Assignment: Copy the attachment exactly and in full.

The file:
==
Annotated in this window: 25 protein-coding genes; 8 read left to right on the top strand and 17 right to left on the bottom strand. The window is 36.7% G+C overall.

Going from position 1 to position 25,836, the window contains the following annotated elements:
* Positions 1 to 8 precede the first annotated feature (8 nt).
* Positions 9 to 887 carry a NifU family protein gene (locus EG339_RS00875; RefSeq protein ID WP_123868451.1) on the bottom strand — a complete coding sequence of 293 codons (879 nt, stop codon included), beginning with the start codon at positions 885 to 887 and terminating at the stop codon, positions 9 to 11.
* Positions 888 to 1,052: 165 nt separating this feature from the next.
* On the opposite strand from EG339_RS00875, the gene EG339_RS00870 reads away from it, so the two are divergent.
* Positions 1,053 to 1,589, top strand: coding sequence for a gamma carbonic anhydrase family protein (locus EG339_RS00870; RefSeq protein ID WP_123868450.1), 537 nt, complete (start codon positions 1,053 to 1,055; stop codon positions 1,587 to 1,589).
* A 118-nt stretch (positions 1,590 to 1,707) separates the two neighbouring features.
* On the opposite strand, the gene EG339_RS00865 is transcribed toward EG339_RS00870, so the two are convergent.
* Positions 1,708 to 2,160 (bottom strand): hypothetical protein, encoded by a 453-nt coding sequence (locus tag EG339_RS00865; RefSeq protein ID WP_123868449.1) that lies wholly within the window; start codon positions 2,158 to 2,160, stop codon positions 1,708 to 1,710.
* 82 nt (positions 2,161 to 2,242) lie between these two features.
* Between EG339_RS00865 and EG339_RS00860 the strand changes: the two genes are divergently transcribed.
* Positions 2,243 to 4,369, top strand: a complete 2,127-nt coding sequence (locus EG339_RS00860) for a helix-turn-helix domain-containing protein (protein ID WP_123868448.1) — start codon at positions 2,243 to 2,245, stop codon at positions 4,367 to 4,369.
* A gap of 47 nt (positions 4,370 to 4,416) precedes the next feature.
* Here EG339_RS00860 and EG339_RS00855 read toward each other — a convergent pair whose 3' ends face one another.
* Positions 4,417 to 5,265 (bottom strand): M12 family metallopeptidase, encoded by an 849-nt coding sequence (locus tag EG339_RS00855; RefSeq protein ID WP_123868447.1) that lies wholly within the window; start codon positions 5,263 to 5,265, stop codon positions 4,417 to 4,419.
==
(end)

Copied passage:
Annotated in this window: 25 protein-coding genes; 8 read left to right on the top strand and 17 right to left on the bottom strand. The window is 36.7% G+C overall.

Going from position 1 to position 25,836, the window contains the following annotated elements:
* Positions 1 to 8 precede the first annotated feature (8 nt).
* Positions 9 to 887 carry a NifU family protein gene (locus EG339_RS00875; RefSeq protein ID WP_123868451.1) on the bottom strand — a complete coding sequence of 293 codons (879 nt, stop codon included), beginning with the start codon at positions 885 to 887 and terminating at the stop codon, positions 9 to 11.
* Positions 888 to 1,052: 165 nt separating this feature from the next.
* On the opposite strand from EG339_RS00875, the gene EG339_RS00870 reads away from it, so the two are divergent.
* Positions 1,053 to 1,589, top strand: coding sequence for a gamma carbonic anhydrase family protein (locus EG339_RS00870; RefSeq protein ID WP_123868450.1), 537 nt, complete (start codon positions 1,053 to 1,055; stop codon positions 1,587 to 1,589).
* A 118-nt stretch (positions 1,590 to 1,707) separates the two neighbouring features.
* On the opposite strand, the gene EG339_RS00865 is transcribed toward EG339_RS00870, so the two are convergent.
* Positions 1,708 to 2,160 (bottom strand): hypothetical protein, encoded by a 453-nt coding sequence (locus tag EG339_RS00865; RefSeq protein ID WP_123868449.1) that lies wholly within the window; start codon positions 2,158 to 2,160, stop codon positions 1,708 to 1,710.
* 82 nt (positions 2,161 to 2,242) lie between these two features.
* Between EG339_RS00865 and EG339_RS00860 the strand changes: the two genes are divergently transcribed.
* Positions 2,243 to 4,369, top strand: a complete 2,127-nt coding sequence (locus EG339_RS00860) for a helix-turn-helix domain-containing protein (protein ID WP_123868448.1) — start codon at positions 2,243 to 2,245, stop codon at positions 4,367 to 4,369.
* A gap of 47 nt (positions 4,370 to 4,416) precedes the next feature.
* Here EG339_RS00860 and EG339_RS00855 read toward each other — a convergent pair whose 3' ends face one another.
* Positions 4,417 to 5,265 (bottom strand): M12 family metallopeptidase, encoded by an 849-nt coding sequence (locus tag EG339_RS00855; RefSeq protein ID WP_123868447.1) that lies wholly within the window; start codon positions 5,263 to 5,265, stop codon positions 4,417 to 4,419.